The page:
By now, most of you have probably caught on to what podcasting is, even if you've never listened to one before. I describe podcasts to people as a cross between a radio show and an audio book, except in conversation form. You'll find podcasts on nearly any topic you can imagine and, with the rapid advance of smart phones, listening to them has become more convenient than ever.

If you're new to podcasting, let me take a quick moment to explain how they work. Podcasts are recorded audio broadcasts that get stored online. They are aggregated by platforms like iTunes, so people can easily search for the episodes and topics they are interested in. You can play podcasts on your phone or computer using dedicated apps such as Overcast. They are then stored on your device and you can listen to them at your leisure, while driving in the car, working out at the gym, or relaxing in bed.

Now that you know what a podcast is, here are four I recommend for the positive impact they can have on your daily life.

1. The Good Life Project

Hosted by Jonathan Fields, the Good Life Project features a different guest each week. During these interviews, Fields asks pointed questions about how the guest achieved success in his or her life, and what lessons were learned along the way. These conversations are upbeat and inspiring, as Fields does his best to elicit takeaway moments that will resonate with listeners.

Past episodes worth checking out include Seth Godin, Mark Nepo, and Brene Brown.

2. Ted Radio Hour

If you check out any list of the most popular podcasts, they will inevitably be littered with NPR shows. You can't go wrong listening to Fresh Air, This American Life, or Prairie Home Companion. But if you're looking for a show that can both educate and inspire, the Ted Radio Hour is the way to go.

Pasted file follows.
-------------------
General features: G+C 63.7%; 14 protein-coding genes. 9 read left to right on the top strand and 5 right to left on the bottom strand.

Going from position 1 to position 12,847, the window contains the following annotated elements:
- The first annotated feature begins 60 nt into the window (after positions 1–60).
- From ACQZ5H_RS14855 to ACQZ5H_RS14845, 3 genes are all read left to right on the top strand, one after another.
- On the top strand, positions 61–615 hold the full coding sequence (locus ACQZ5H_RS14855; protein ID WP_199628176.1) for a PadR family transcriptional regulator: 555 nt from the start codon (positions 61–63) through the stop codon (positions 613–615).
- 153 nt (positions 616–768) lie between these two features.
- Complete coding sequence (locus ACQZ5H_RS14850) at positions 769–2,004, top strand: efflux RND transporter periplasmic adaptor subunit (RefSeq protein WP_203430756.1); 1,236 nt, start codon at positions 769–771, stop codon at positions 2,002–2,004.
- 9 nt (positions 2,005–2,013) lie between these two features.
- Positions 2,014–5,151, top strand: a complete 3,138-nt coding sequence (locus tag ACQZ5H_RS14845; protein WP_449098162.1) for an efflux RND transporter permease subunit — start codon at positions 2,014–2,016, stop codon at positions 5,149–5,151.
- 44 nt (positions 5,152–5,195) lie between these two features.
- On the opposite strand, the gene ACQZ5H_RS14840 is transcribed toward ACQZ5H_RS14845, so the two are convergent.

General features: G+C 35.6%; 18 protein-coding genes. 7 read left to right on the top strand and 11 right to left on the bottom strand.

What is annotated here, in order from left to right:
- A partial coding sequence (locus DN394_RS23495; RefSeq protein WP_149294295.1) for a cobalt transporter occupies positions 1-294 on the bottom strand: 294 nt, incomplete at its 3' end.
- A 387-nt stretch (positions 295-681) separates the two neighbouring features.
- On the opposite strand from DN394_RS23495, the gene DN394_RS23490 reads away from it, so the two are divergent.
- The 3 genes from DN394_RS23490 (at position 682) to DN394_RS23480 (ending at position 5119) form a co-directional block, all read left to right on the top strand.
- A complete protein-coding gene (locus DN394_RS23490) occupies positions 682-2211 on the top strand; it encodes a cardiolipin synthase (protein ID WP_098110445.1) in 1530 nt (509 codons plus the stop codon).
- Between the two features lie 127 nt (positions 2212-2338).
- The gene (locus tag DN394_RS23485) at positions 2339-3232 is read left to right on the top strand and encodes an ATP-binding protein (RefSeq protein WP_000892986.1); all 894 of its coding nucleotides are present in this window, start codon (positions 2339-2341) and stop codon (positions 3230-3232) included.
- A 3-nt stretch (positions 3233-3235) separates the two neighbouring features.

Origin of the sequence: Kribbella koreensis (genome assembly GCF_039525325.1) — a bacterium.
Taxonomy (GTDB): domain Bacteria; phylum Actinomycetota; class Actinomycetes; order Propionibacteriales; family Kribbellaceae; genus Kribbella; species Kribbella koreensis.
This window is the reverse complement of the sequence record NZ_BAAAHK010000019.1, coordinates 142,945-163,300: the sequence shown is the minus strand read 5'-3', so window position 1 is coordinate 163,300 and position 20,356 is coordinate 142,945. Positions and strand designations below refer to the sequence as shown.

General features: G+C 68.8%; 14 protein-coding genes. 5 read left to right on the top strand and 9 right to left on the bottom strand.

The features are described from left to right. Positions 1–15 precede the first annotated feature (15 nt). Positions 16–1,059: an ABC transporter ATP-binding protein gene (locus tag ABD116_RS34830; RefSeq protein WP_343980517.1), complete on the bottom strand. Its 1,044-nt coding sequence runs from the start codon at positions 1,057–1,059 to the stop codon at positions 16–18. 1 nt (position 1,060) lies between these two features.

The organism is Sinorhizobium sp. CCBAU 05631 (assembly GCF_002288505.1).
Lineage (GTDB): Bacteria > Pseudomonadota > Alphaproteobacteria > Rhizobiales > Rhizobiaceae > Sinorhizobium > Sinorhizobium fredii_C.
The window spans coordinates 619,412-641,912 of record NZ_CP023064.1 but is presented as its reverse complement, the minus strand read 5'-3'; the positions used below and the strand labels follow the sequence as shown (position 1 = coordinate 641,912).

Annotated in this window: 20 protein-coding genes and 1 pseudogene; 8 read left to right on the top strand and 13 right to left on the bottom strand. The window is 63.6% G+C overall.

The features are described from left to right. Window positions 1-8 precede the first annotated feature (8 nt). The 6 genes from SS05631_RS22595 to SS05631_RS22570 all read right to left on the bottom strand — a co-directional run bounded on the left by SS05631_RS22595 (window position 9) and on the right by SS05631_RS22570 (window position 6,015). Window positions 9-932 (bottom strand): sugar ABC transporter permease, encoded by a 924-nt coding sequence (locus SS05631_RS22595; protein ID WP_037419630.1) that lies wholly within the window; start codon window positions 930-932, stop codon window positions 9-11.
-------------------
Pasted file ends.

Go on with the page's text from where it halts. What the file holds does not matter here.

Hosted by Guy Raz, the show takes the best TED Talks and adds additional interview material. Each episode is based around a theme, and includes several speakers, so you'll get a well-rounded take on topics such as creativity, animals, and innovation. The show explores ideas such as astonishing inventions, fresh approaches to old problems, and new ways to think and create.

Some can't-miss episodes include Simply Happy, Quiet, and The Meaning of Work.

3. Tara Brach

Hosted, appropriately enough, by Tara Brach, this podcast focuses on meditation, emotional healing, and spiritual awakening. Brach is a leading teacher of Buddhism, and each episode starts out with a 30-minute guided mediation session. She then speaks for close to an hour on key themes associated with Buddhist teachings.

This podcast is especially useful for helping to stay relaxed and centered, if only because of her soothing voice. There's no need to recommend a particular episode. Just start with the most recent, and I think you'll find it easier to achieve peace and mindfulness if you make this podcast a part of your regular routine.

4. Daily Boost

The Daily Boost aims to help you discover what makes you happy, reduce your stress, and become inspired. The show helps listeners to master the life skills they need to balance their life and achieve greater success. Host Scott Smith specializes in motivating people with his straight-talking style that is both fun and effective. The Daily Boost has been iTunes' most popular Self-Help podcast since 2006.

As its name proclaims, episodes are released Monday through Friday. Again, no one podcast stands out, but you'll probably find that its upbeat tone will become an indispensable daily listen.

Whether you are new to podcasts or an old veteran, these are shows you won't want to miss. And don't forget that if you find yourself in need of more attentive instruction, you can contact me about being your personal life coach. You can learn more about my coaching services and packages here, as well as read client testimonials.

I'm surprised how often people say things to me along the lines of "I wish that I had majored in business but I wanted to do something creative," or "Being an entrepreneur won't satisfy my creative side." There seems to be this idea that business and creativity don't mix; that running a successful business requires a good head for numbers and logistics and nothing else.